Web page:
Everyone here has done it: it’s the natural thing to do when you read poetry – or anything sufficiently like poetry. You come to the end of the line, and you pause.
In a lot of poetry, that’s how it’s supposed to work. Limericks would never have the impact they do (or be as memorable) if the basic rhythm of the form didn’t practically enforce a pause at the end of each line. Of course, the pause also works rather well to highlight what’s usually a punch line in the final line (and with the limericks I know, usually a double entendre or something worse).
With other poetry, especially the likes of Shakespeare, it doesn’t work so well.
The example that comes to mind for me is the opening of Richard III – I saw Antony Sher’s iconic performance (Anyone who is interested in acting, building a character, and how he built that role and made it his should search out Year of the King by Antony Sher – it’s well worth the read). He talks about the famous opening line: “Now is the winter of our discontent” and how nobody understands it – because we read it and pause.
“Now is the winter of our discontent,” Pause, take breath. “Made glorious summer by this son of York”. Even though spoken by the same character, it comes across as two separate thoughts, neither of which stands alone.
On the other claw, if you remove that line break and the pause that goes with it because it’s a deliberate line break (part of the mostly iambic pentameter with variations that Shakespeare used so often and well – not least because when well-written it simply flows), you get a full sentence that actually makes sense.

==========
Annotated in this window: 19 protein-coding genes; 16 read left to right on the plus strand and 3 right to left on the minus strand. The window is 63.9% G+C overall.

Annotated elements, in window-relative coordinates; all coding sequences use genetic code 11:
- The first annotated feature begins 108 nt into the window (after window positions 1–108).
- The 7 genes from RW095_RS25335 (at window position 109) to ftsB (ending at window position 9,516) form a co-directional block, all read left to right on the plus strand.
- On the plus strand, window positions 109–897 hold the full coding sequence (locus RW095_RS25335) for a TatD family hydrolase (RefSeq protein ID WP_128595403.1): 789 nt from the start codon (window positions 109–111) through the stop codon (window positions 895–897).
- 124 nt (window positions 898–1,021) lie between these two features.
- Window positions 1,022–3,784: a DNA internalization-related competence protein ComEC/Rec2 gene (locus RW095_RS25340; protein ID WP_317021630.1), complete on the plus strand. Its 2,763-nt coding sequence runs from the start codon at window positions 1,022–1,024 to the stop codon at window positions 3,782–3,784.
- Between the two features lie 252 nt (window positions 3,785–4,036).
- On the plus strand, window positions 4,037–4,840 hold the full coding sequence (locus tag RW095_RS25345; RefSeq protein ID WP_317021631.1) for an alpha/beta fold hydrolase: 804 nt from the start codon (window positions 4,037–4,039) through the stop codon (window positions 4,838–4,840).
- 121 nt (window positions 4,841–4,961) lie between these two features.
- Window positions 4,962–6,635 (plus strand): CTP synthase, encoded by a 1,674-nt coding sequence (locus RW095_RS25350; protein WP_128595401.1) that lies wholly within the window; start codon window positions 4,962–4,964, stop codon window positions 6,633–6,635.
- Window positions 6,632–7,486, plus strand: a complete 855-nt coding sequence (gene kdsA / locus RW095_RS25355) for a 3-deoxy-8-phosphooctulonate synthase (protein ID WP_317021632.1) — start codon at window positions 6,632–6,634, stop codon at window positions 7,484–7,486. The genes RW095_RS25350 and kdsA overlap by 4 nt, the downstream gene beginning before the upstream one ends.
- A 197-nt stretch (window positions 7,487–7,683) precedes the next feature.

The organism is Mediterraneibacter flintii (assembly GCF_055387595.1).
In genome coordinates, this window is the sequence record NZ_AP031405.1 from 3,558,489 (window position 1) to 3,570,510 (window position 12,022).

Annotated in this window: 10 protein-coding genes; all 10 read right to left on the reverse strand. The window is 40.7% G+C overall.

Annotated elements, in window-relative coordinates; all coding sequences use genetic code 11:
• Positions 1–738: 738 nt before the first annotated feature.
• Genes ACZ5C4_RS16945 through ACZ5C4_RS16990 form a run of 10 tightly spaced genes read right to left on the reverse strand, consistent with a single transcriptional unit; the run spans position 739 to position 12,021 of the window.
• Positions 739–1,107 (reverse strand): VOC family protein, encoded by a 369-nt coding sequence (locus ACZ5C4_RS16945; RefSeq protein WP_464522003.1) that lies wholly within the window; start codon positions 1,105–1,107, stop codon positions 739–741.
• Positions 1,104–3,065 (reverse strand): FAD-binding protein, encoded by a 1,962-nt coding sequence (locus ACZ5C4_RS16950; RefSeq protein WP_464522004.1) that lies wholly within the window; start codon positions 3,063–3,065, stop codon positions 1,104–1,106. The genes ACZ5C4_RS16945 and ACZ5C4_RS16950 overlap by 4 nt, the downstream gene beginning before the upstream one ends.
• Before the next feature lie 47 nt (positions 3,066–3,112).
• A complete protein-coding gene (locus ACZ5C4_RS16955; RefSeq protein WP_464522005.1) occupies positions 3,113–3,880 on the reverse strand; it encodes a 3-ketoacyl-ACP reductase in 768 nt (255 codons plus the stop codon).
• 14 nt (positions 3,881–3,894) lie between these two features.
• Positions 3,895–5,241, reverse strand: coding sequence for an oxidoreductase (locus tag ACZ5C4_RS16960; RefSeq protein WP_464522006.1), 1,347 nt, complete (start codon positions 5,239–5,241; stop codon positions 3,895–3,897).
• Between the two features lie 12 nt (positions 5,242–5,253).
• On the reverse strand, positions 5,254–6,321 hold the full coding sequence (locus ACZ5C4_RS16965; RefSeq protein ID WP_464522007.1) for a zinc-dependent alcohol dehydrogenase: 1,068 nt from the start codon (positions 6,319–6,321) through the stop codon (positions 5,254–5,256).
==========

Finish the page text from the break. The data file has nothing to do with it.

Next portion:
“Now is the winter of our discontent made glorious summer by this son of York.”
Sher spends a fair amount of time on this because it’s one of the iconic openings – not least because (as I recall from the book) the movie of the play with Sir Laurence Olivier as Richard III was so bloody iconic – and because it’s the kind of thing that can make or break a performance. Do it well, and the rest will flow. Muff it, and you’ve got something that’s at best mediocre.
Not helped by theatrical folks being possibly even more superstitious than some writers can get (incidentally – high stakes plus low control over the outcome will always generate superstition. When you can give the best performance of your life and the rest of the thing is a complete shit show, or you can produce a gem that gets sunk by screwed up anti-marketing, you’re going to get a whole lot of superstitious folks in that field). A lot of the lore about Macbeth falls under that, although I’ve got to say Sher’s cursed run of “the Scottish play” gives plenty of reason to wonder if the actors have it right.
So, he wrote a lot about different ways to handle the opening, to differentiate his performance from a “normal” performance, and how he tried a variety of different ways to speak it, varying the emphasis and the pacing of the words.
In the end, he went for a conversational tone, as though what he said was simple common knowledge that everyone who heard him would completely agree with – and it worked. Brilliantly.
The use of the crutches was by then well known – Sher’s performance in the play had been half way around the world in something like six months by the time it ran in Brisbane – but the impact of seeing it in the theater was… phenomenal.
The lights came up with Richard sitting on a low wall or bench. He started speaking as though he was in the middle of a conversation with someone off-stage, just chatting… And then he moved. And the way he used those crutches it really was reminiscent of a spider. They’d become extensions of his own arms, and completely shifted the frame of reference. I’d swear everyone in the audience held their breath at that moment.